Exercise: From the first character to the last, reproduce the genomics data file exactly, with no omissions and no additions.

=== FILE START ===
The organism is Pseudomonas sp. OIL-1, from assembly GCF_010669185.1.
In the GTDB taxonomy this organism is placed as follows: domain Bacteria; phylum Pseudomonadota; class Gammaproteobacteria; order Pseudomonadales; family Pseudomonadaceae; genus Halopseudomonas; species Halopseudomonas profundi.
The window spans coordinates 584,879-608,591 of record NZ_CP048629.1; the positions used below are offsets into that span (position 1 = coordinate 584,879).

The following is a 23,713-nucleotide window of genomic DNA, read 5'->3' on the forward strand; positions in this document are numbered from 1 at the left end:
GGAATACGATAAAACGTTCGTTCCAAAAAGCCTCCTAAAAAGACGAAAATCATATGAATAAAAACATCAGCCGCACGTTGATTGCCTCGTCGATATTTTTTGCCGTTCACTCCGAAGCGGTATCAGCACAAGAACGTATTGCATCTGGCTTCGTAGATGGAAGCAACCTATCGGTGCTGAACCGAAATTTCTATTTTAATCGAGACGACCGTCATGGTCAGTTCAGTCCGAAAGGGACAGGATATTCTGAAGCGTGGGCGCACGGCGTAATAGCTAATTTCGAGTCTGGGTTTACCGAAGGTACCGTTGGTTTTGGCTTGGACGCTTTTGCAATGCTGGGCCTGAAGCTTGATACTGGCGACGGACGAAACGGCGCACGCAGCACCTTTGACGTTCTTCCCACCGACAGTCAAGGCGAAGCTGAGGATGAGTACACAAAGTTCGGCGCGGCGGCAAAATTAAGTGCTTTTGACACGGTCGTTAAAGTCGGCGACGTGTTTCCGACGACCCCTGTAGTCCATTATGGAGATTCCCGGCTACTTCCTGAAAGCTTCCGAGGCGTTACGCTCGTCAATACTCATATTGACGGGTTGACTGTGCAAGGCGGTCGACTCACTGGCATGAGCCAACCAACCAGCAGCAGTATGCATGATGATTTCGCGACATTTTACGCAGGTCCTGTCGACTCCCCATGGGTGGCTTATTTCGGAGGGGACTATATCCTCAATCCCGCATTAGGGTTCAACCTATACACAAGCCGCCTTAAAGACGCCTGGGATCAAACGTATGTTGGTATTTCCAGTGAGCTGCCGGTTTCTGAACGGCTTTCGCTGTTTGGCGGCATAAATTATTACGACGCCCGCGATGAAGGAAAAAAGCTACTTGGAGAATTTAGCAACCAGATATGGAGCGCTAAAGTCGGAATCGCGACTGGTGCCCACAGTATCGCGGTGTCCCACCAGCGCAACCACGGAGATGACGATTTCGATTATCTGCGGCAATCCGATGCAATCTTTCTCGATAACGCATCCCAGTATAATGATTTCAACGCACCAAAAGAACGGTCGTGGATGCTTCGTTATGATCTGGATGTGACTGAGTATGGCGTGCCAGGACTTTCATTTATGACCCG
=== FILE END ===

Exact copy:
The organism is Pseudomonas sp. OIL-1, from assembly GCF_010669185.1.
In the GTDB taxonomy this organism is placed as follows: domain Bacteria; phylum Pseudomonadota; class Gammaproteobacteria; order Pseudomonadales; family Pseudomonadaceae; genus Halopseudomonas; species Halopseudomonas profundi.
The window spans coordinates 584,879-608,591 of record NZ_CP048629.1; the positions used below are offsets into that span (position 1 = coordinate 584,879).

The following is a 23,713-nucleotide window of genomic DNA, read 5'->3' on the forward strand; positions in this document are numbered from 1 at the left end:
GGAATACGATAAAACGTTCGTTCCAAAAAGCCTCCTAAAAAGACGAAAATCATATGAATAAAAACATCAGCCGCACGTTGATTGCCTCGTCGATATTTTTTGCCGTTCACTCCGAAGCGGTATCAGCACAAGAACGTATTGCATCTGGCTTCGTAGATGGAAGCAACCTATCGGTGCTGAACCGAAATTTCTATTTTAATCGAGACGACCGTCATGGTCAGTTCAGTCCGAAAGGGACAGGATATTCTGAAGCGTGGGCGCACGGCGTAATAGCTAATTTCGAGTCTGGGTTTACCGAAGGTACCGTTGGTTTTGGCTTGGACGCTTTTGCAATGCTGGGCCTGAAGCTTGATACTGGCGACGGACGAAACGGCGCACGCAGCACCTTTGACGTTCTTCCCACCGACAGTCAAGGCGAAGCTGAGGATGAGTACACAAAGTTCGGCGCGGCGGCAAAATTAAGTGCTTTTGACACGGTCGTTAAAGTCGGCGACGTGTTTCCGACGACCCCTGTAGTCCATTATGGAGATTCCCGGCTACTTCCTGAAAGCTTCCGAGGCGTTACGCTCGTCAATACTCATATTGACGGGTTGACTGTGCAAGGCGGTCGACTCACTGGCATGAGCCAACCAACCAGCAGCAGTATGCATGATGATTTCGCGACATTTTACGCAGGTCCTGTCGACTCCCCATGGGTGGCTTATTTCGGAGGGGACTATATCCTCAATCCCGCATTAGGGTTCAACCTATACACAAGCCGCCTTAAAGACGCCTGGGATCAAACGTATGTTGGTATTTCCAGTGAGCTGCCGGTTTCTGAACGGCTTTCGCTGTTTGGCGGCATAAATTATTACGACGCCCGCGATGAAGGAAAAAAGCTACTTGGAGAATTTAGCAACCAGATATGGAGCGCTAAAGTCGGAATCGCGACTGGTGCCCACAGTATCGCGGTGTCCCACCAGCGCAACCACGGAGATGACGATTTCGATTATCTGCGGCAATCCGATGCAATCTTTCTCGATAACGCATCCCAGTATAATGATTTCAACGCACCAAAAGAACGGTCGTGGATGCTTCGTTATGATCTGGATGTGACTGAGTATGGCGTGCCAGGACTTTCATTTATGACCCG